As with many dreams, the plan proves NOT to be the problem in writing a book. Even when you don’t feel like writing. Or I should say, ESPECIALLY when you don’t feel like writing. The quandary is execution.
Authors often ask how I write for such long hours in one day. My answer: I want to get on the downside of the mountain.
Here’s the thing: When signing a publisher’s contract and starting to draft a new book, the long hours just to “get into the project” wearies me like an uphill climb.
From my experience in writing the first few dozen full-length books, I know I should be able to write 2,000 words a day, . . . 2,500 on a good day, . . . and 3,000 on a great day.
From the starting point, I also know how long the book should be. (For those like me who sell their books to a major publisher, the contract actually states the required number of words. For business and self-help books, most publishers these days ask for about 35,000 to 50,000 words. For novels, the major publishers want 80,000 to 120,000 words.
Typically, if you’ve outlined first (which I highly recommend for both fiction and nonfiction books) you’ll know how many chapters you need to bring the book to the appropriate length. For the most part, in nonfiction, you want your chapters to be roughly the same length. That doesn’t mean, of course, all chapters are going to be exactly 18 pages. But you certainly don’t want to have ten chapters to run 15-20 pages each—and then one chapter of only three pages.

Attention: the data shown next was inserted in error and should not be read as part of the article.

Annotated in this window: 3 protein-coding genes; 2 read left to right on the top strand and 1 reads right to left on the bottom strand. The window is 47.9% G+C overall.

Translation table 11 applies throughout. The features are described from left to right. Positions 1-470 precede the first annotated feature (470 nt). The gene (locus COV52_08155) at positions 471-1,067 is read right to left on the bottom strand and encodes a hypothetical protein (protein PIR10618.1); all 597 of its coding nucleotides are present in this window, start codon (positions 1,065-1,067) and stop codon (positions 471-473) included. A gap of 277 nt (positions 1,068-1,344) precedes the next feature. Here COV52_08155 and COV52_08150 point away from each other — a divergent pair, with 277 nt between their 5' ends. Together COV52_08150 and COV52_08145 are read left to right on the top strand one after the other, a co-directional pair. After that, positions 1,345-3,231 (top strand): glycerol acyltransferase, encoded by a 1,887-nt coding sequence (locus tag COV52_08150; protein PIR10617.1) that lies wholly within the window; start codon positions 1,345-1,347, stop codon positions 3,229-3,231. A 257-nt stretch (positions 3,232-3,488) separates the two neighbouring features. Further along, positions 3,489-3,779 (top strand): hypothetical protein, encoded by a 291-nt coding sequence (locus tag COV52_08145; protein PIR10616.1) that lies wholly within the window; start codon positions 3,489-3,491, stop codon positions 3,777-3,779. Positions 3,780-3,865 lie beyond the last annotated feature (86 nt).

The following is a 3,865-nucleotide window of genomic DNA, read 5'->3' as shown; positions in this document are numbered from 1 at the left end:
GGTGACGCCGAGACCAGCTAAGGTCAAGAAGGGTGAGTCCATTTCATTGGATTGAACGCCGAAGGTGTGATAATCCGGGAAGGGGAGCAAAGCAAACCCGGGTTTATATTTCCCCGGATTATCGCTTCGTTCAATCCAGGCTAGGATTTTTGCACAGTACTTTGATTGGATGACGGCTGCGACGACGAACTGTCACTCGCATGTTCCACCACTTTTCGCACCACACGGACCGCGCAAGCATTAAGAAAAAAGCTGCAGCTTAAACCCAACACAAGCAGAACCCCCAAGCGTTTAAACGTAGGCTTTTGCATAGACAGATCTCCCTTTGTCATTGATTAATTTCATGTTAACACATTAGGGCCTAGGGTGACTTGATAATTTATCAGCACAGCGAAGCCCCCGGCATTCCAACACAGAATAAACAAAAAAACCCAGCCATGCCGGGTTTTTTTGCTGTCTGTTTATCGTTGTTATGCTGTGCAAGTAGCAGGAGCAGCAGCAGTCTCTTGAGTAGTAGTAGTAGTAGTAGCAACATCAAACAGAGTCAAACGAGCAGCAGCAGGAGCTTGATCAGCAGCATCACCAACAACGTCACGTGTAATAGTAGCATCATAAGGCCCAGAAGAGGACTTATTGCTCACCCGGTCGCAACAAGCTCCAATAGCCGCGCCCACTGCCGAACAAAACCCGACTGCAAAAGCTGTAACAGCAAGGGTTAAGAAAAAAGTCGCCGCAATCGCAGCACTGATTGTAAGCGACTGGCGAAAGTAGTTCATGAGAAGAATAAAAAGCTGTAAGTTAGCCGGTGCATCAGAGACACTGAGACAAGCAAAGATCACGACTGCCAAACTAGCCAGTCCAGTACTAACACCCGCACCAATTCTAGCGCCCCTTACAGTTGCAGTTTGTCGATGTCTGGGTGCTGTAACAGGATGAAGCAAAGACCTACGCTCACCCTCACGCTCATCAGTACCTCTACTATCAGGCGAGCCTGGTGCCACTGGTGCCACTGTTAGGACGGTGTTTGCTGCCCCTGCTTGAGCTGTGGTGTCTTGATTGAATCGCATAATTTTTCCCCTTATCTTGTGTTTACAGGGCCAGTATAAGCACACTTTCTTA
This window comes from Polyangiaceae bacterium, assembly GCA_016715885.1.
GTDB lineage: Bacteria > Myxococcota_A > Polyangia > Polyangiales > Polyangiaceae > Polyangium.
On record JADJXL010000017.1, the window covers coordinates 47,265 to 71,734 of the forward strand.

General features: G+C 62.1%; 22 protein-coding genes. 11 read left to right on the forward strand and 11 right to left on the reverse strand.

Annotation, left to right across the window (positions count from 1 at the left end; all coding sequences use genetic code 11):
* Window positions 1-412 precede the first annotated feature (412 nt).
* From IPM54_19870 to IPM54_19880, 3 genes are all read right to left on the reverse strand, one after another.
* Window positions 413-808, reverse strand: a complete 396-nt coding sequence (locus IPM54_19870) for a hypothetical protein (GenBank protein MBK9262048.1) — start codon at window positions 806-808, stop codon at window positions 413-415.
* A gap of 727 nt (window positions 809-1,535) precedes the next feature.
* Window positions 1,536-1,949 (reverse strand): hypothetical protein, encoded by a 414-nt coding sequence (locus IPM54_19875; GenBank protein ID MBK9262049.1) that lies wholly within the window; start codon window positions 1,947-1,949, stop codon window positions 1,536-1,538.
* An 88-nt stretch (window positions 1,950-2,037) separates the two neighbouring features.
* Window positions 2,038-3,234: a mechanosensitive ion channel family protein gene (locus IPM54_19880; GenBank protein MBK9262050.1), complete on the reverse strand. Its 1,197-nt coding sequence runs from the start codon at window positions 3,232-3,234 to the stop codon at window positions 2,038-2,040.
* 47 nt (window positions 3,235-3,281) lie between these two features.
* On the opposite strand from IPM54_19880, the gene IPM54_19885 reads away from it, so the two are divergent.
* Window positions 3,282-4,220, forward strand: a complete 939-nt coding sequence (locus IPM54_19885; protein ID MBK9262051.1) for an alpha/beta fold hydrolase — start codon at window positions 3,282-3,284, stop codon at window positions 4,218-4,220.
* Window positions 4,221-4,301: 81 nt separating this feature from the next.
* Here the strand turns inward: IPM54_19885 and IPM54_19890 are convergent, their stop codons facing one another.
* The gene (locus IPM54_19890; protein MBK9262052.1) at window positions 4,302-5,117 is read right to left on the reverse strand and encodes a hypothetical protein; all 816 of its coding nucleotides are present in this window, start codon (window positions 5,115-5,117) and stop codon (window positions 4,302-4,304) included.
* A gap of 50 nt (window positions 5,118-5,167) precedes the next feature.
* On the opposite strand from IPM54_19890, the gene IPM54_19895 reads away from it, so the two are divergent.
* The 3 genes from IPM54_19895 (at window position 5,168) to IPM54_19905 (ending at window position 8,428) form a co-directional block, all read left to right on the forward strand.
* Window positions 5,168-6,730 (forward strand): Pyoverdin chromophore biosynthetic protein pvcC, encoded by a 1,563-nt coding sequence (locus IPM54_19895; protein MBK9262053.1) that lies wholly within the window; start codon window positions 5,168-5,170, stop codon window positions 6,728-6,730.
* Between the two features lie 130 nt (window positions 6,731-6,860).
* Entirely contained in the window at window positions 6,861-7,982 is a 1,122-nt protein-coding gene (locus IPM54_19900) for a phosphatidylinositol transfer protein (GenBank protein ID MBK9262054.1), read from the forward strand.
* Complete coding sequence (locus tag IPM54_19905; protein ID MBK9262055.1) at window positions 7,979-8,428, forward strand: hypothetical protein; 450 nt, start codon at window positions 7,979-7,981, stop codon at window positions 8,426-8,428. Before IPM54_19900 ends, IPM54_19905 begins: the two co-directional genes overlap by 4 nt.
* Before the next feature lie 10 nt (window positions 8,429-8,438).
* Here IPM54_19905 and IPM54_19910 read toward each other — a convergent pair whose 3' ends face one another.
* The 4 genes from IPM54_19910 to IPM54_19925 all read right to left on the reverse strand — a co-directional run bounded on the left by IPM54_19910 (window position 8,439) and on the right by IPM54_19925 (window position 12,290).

When that’s the case, readers often feel that you didn’t plan well or “skimped” in some places.
So in the writing process, here’s where my yellow tablet comes in handy. You might find this log technique productive for you as well: Add the following column headings across the top of your tablet or on a spreadsheet:
Date / Chapter # / Manuscript Page Count / Word Count / Cumulative Word Count
As you finish each chapter, record the page count and word count. At the end of the day, record the cumulative total.
At about the 25 percent mark, you start to feel excited. Ah, one-fourth already done! A few days, later, you hit the 50 percent mark, and you start to roll downhill. At the 65 percent mark, you’ll stomp the accelerator and build even stronger momentum to the finish line.
If you hit your daily quota before your typical stopping time, you have a choice: 1) Reward yourself by stopping early, or 2) if things are going well, keep writing and get even farther ahead.
Faster and faster until the end. The daily log and quota provide GREAT motivation—especially on the days when you “don’t feel like” writing.
When you’ve finished a particularly difficult chapter, make the reward bigger: Your favorite dinner. A $10 bill dropped in a box to go toward buying a luxury item the day your complete the book. A long phone conversation with a great friend or family member you’ve not seen recently.
Continue racing to the end. Editing your finished draft is a totally different—and fun—step in the book-writing process. But to reach that point, you have to finish a first draft.
And while we’re talking about writing quality books quickly, consider joining us at the next Booher Book Camp. You can develop a winning book proposal, write a query to land a literary agent, and learn how to build an empire of products based on your book.
Whatever routine works for you, capitalize on it. Just like runners in a 26.2-mile race, you’ll finish your marathon on a writer’s high.
Want to learn more ways to achieve your publishing goals? Sign up for Dianna’s Booher Book Camp. Learn more at BooherBookCamp.com